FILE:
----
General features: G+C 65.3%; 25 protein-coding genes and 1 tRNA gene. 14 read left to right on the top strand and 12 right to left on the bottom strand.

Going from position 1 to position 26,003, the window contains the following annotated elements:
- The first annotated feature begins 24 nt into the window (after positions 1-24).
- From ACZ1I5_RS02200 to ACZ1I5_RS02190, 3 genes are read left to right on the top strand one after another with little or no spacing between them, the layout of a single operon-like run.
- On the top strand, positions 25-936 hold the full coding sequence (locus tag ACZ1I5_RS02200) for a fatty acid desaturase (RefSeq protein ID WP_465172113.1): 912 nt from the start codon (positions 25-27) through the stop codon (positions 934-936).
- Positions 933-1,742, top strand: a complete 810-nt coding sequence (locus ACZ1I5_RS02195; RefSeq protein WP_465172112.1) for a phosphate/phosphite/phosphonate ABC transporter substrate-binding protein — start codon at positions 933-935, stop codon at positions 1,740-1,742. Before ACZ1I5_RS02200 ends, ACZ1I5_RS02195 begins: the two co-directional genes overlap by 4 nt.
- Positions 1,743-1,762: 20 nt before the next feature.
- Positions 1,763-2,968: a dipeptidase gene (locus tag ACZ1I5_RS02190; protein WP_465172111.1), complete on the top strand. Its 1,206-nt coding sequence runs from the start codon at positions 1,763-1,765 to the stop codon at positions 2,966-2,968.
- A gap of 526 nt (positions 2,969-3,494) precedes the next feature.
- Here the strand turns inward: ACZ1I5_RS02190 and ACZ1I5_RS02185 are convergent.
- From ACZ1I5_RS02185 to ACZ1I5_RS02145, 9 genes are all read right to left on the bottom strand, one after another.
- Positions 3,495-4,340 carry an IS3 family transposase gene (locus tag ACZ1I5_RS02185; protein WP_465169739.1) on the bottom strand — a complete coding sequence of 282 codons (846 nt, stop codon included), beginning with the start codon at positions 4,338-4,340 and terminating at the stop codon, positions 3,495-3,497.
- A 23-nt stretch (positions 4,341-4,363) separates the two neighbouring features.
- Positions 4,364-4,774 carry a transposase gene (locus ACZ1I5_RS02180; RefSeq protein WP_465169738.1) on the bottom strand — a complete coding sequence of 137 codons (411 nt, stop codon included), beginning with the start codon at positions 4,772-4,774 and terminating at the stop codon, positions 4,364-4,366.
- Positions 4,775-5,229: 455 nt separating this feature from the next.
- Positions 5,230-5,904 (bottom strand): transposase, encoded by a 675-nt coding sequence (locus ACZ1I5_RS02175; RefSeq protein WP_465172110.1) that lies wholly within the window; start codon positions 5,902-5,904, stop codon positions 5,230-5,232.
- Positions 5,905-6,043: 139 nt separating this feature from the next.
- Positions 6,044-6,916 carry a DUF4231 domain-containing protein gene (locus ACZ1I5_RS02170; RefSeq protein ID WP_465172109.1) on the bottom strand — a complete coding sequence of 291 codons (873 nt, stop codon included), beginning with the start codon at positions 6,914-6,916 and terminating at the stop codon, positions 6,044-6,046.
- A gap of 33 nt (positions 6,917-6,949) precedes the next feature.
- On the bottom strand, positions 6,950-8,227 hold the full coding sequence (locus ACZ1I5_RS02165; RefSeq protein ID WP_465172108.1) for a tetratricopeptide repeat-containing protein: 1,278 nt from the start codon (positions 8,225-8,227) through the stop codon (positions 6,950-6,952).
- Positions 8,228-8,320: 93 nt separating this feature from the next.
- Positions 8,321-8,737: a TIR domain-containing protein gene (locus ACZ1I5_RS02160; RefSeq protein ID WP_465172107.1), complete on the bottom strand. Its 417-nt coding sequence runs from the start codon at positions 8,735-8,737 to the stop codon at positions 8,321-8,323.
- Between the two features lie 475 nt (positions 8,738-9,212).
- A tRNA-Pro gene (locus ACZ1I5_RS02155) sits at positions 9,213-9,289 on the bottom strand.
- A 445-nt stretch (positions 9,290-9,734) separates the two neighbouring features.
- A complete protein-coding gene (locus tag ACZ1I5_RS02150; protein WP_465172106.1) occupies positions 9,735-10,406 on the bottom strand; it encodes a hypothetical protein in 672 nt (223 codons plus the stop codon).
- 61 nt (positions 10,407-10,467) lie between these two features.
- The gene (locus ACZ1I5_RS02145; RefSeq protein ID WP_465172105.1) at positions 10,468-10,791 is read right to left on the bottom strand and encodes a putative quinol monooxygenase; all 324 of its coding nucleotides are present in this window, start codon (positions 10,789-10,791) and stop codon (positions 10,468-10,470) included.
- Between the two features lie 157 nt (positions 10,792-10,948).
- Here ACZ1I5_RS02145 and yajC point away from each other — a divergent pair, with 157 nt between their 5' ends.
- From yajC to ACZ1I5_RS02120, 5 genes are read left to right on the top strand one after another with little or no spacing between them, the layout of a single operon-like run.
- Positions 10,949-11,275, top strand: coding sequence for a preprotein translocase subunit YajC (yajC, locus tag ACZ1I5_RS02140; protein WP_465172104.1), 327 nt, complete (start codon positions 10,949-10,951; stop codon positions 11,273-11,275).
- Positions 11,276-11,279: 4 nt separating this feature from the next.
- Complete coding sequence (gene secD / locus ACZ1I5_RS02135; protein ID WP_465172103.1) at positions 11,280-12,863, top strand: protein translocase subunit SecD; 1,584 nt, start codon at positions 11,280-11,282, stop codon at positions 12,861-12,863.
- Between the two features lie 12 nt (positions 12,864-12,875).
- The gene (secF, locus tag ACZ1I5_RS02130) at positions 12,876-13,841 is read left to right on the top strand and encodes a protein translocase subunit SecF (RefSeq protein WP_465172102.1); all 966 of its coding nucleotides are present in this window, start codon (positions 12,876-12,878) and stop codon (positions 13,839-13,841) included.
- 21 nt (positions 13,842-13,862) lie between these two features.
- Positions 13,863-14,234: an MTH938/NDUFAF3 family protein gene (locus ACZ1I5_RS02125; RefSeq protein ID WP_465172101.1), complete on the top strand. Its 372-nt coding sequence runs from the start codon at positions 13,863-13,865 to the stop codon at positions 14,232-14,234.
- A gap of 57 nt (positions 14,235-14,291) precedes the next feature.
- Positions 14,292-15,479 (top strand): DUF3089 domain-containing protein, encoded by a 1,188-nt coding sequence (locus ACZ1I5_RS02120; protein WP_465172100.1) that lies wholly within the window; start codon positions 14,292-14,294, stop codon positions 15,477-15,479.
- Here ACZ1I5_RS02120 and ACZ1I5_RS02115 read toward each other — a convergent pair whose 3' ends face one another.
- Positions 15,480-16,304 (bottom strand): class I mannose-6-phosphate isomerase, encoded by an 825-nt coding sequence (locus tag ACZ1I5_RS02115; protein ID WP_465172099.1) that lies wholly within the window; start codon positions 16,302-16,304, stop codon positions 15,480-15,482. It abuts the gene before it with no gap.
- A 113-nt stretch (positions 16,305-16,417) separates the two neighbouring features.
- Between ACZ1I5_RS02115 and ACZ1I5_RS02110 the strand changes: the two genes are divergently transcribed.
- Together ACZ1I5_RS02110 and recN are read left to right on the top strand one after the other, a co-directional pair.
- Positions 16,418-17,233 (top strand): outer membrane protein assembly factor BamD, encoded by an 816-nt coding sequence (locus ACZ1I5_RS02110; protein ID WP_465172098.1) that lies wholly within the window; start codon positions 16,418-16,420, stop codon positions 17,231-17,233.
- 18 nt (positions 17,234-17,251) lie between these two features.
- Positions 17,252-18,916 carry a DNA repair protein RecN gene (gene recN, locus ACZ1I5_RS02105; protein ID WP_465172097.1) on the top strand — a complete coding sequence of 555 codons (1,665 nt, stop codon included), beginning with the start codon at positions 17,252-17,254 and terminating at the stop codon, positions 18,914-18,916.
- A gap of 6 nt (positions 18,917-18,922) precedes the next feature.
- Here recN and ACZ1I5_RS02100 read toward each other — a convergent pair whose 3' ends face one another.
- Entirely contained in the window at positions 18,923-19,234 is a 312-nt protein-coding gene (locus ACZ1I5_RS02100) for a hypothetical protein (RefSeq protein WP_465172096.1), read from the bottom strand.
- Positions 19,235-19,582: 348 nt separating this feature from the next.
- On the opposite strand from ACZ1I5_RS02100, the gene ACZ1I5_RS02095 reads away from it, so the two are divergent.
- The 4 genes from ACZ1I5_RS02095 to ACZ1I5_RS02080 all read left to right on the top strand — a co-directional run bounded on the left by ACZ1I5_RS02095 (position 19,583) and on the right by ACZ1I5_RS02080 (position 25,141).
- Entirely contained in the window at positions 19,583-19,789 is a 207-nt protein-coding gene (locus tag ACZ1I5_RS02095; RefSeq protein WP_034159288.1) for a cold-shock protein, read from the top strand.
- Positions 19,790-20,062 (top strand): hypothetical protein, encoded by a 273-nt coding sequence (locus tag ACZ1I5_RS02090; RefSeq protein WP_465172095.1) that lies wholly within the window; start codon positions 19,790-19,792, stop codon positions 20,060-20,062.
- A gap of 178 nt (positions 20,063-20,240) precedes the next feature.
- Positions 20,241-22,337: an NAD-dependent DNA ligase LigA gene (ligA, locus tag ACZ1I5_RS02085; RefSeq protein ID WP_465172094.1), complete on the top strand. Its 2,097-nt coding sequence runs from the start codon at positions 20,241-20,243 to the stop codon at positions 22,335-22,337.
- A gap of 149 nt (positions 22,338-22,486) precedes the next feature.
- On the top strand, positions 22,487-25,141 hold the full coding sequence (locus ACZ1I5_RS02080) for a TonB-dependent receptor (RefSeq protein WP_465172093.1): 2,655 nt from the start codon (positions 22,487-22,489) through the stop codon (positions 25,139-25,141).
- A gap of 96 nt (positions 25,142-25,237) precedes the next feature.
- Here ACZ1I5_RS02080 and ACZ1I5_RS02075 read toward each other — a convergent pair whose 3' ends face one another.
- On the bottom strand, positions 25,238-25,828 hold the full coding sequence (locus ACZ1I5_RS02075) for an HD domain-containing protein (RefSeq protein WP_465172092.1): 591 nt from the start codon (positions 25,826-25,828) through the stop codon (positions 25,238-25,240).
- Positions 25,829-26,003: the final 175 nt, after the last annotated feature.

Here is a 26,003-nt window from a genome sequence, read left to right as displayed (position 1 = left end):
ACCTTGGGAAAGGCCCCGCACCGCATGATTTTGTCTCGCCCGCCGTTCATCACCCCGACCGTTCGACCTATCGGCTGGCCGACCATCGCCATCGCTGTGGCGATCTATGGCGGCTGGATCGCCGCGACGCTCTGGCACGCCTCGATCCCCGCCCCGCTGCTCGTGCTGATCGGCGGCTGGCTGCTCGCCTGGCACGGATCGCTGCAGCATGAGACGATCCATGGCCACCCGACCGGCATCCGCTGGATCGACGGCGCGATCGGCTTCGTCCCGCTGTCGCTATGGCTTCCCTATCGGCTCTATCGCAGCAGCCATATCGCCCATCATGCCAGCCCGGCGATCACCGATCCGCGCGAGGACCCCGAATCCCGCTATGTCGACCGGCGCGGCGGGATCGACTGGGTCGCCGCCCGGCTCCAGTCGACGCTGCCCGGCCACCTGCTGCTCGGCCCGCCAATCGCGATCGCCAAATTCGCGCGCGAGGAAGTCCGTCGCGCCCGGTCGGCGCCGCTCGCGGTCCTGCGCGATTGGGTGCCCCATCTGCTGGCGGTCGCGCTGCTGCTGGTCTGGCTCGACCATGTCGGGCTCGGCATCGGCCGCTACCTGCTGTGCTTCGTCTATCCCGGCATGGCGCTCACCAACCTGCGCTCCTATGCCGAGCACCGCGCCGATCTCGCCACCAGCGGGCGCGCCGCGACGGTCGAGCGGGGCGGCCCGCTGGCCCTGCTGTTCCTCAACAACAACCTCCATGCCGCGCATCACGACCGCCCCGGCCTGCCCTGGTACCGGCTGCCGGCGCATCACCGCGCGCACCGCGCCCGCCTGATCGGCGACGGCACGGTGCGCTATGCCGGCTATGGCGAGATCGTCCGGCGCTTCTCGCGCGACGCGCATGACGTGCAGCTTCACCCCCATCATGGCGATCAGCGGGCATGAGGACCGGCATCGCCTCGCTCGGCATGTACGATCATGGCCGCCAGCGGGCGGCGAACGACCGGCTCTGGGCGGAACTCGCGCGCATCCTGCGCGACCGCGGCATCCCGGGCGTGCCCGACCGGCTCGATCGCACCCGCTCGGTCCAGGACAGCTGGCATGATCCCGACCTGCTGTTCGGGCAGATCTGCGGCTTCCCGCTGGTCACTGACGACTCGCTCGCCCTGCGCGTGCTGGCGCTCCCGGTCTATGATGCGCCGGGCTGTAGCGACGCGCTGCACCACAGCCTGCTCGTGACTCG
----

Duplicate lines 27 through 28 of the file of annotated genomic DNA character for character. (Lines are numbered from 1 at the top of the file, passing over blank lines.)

- 61 nt (positions 10,407-10,467) lie between these two features.
- The gene (locus ACZ1I5_RS02145; RefSeq protein ID WP_465172105.1) at positions 10,468-10,791 is read right to left on the bottom strand and encodes a putative quinol monooxygenase; all 324 of its coding nucleotides are present in this window, start codon (positions 10,789-10,791) and stop codon (positions 10,468-10,470) included.